Browse Prior Art Database

Robotic Screw Feeder Using Vision Sensing

IP.com Disclosure Number: IPCOM000049247D
Original Publication Date: 1982-Apr-01
Included in the Prior Art Database: 2005-Feb-09
Document File: 3 page(s) / 54K

Publishing Venue

IBM

Related People

Griffith, JE: AUTHOR [+2]

Abstract

Described herein is a low cost, efficient means for using machine vision to provide a robot system with oriented screws.

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Robotic Screw Feeder Using Vision Sensing

Described herein is a low cost, efficient means for using machine vision to provide a robot system with oriented screws.

A standard means of orienting and feeding screws for manual assembly is to use a slotted platform, as shown in Fig. 1. The operator drops many screws on the platform and then jiggles the platform until all of the screws have fallen into slots with the screw heads on top. Subsequently, the operator can insert a tool into the screw slots to pick each one up and use it.

It has been found that the same device (Fig. 2) could be used in conjection with a video recognition system to determine where the screws are on the slotted platform so that a robot can insert a tool into the screw slots to pick each one up and use it. The slot orienter would be placed on a light table. The video camera would see a thresholded pattern of white and black pixels (picture elements).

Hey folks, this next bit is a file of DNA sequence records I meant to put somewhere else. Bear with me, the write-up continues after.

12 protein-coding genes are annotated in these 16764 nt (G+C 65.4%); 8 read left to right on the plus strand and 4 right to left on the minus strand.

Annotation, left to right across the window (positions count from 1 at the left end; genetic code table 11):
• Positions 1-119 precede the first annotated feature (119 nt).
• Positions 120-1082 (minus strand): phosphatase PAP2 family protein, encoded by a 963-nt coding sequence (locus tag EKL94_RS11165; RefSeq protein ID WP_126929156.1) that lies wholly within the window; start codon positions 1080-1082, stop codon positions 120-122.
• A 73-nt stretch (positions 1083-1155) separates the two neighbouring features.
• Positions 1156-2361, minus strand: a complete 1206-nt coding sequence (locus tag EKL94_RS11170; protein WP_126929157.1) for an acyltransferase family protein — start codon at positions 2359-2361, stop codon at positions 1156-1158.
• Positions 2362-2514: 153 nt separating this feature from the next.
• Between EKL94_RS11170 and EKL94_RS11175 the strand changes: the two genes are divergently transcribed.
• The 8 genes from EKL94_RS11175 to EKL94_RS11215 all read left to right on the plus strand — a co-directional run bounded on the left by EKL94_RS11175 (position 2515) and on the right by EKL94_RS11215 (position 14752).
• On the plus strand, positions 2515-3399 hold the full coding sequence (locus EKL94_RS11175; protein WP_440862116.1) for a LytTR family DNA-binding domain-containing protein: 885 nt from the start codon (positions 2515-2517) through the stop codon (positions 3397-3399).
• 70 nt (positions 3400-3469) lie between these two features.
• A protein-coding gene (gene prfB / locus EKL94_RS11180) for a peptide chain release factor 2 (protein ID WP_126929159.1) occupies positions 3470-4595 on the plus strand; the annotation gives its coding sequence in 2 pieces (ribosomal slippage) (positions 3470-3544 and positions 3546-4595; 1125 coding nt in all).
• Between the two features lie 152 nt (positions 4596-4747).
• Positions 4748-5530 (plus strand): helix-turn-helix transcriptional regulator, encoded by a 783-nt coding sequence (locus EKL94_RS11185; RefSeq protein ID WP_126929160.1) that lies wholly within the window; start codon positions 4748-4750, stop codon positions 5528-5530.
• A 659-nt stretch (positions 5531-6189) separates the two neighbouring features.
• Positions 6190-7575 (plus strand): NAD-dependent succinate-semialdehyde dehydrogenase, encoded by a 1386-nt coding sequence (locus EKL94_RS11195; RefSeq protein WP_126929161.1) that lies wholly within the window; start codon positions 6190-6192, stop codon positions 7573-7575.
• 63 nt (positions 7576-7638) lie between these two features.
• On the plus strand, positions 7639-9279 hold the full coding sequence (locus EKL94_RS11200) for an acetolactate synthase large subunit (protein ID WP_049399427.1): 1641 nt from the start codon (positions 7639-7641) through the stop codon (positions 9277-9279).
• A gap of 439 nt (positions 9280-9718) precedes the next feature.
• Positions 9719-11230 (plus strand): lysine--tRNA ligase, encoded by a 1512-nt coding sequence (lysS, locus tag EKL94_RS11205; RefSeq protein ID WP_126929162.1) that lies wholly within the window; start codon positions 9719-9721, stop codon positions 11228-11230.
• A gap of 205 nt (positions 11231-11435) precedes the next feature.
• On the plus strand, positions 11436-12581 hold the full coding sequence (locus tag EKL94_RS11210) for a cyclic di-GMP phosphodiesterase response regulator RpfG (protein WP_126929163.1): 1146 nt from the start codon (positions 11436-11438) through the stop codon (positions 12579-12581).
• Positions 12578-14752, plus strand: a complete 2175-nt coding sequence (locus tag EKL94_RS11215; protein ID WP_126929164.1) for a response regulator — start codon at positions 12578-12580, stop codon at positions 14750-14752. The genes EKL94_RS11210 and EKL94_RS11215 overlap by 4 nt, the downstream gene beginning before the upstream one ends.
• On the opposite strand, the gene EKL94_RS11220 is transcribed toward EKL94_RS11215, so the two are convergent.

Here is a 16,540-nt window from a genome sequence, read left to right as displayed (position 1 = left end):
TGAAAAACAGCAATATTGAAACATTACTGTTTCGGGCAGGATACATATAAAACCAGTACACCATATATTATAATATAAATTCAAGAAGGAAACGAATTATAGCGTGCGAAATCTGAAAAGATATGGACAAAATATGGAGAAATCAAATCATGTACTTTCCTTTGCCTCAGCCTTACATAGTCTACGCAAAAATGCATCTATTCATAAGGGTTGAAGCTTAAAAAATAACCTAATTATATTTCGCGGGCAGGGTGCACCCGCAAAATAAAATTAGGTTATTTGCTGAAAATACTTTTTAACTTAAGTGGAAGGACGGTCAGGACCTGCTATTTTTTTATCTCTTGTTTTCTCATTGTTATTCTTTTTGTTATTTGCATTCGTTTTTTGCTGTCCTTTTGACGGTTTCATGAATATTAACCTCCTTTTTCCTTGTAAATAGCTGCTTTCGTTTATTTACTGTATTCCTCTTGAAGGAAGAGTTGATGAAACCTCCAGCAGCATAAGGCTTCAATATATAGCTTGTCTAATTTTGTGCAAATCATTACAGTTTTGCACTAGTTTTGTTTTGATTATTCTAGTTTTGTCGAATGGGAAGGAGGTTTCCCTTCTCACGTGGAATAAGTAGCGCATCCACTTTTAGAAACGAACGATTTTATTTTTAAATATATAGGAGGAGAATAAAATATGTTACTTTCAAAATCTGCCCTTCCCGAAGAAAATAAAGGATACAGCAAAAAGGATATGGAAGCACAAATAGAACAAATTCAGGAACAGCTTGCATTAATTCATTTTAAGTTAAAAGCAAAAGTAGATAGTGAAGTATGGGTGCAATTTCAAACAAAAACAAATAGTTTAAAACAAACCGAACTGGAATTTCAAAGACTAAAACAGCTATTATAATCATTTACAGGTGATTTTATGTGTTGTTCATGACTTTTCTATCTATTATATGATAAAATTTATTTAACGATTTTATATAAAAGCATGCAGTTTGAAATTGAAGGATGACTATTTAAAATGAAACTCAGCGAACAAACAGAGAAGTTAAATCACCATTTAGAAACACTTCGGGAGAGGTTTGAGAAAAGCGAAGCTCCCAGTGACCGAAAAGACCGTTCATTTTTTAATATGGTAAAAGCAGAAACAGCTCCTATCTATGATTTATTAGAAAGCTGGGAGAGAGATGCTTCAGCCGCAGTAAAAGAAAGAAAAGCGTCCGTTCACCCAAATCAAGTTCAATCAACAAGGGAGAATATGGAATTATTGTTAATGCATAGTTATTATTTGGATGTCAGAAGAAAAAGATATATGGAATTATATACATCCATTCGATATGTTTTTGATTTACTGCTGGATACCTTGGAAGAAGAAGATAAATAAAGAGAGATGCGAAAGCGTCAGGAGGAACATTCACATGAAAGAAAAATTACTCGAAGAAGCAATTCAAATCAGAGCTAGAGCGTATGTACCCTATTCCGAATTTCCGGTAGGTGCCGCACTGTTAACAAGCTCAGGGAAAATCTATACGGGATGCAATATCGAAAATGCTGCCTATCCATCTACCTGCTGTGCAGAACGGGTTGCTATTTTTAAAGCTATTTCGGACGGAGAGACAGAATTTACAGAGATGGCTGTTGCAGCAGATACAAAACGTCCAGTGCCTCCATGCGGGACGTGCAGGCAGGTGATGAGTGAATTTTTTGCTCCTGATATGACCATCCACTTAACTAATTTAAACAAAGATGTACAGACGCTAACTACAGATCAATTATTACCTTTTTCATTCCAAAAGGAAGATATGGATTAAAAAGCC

Fig. 3 shows an example of an actual pattern of screws and the corresponding image seen by the video camera.

The image seen by the video camera may be processed by the computer to calculate the locations of a screw. Although there are several scanning patterns that could be used to calculate the location of a screw, only the most direct will be described here.

Inasmuch as the computer has in its storage an accurate representation of the holder and its slots, it can compare certain features of the image with said representation. Starting with the left end of the top slot (as shown in Fig. 1), the computer scans the slot until it detects a point where no light shows through. If this point does not coincide with the known location of the right end of the slot, it is the location of the left edge of a screw head.

This information, corrected for the distance to the center of the screw head, is then read out of t...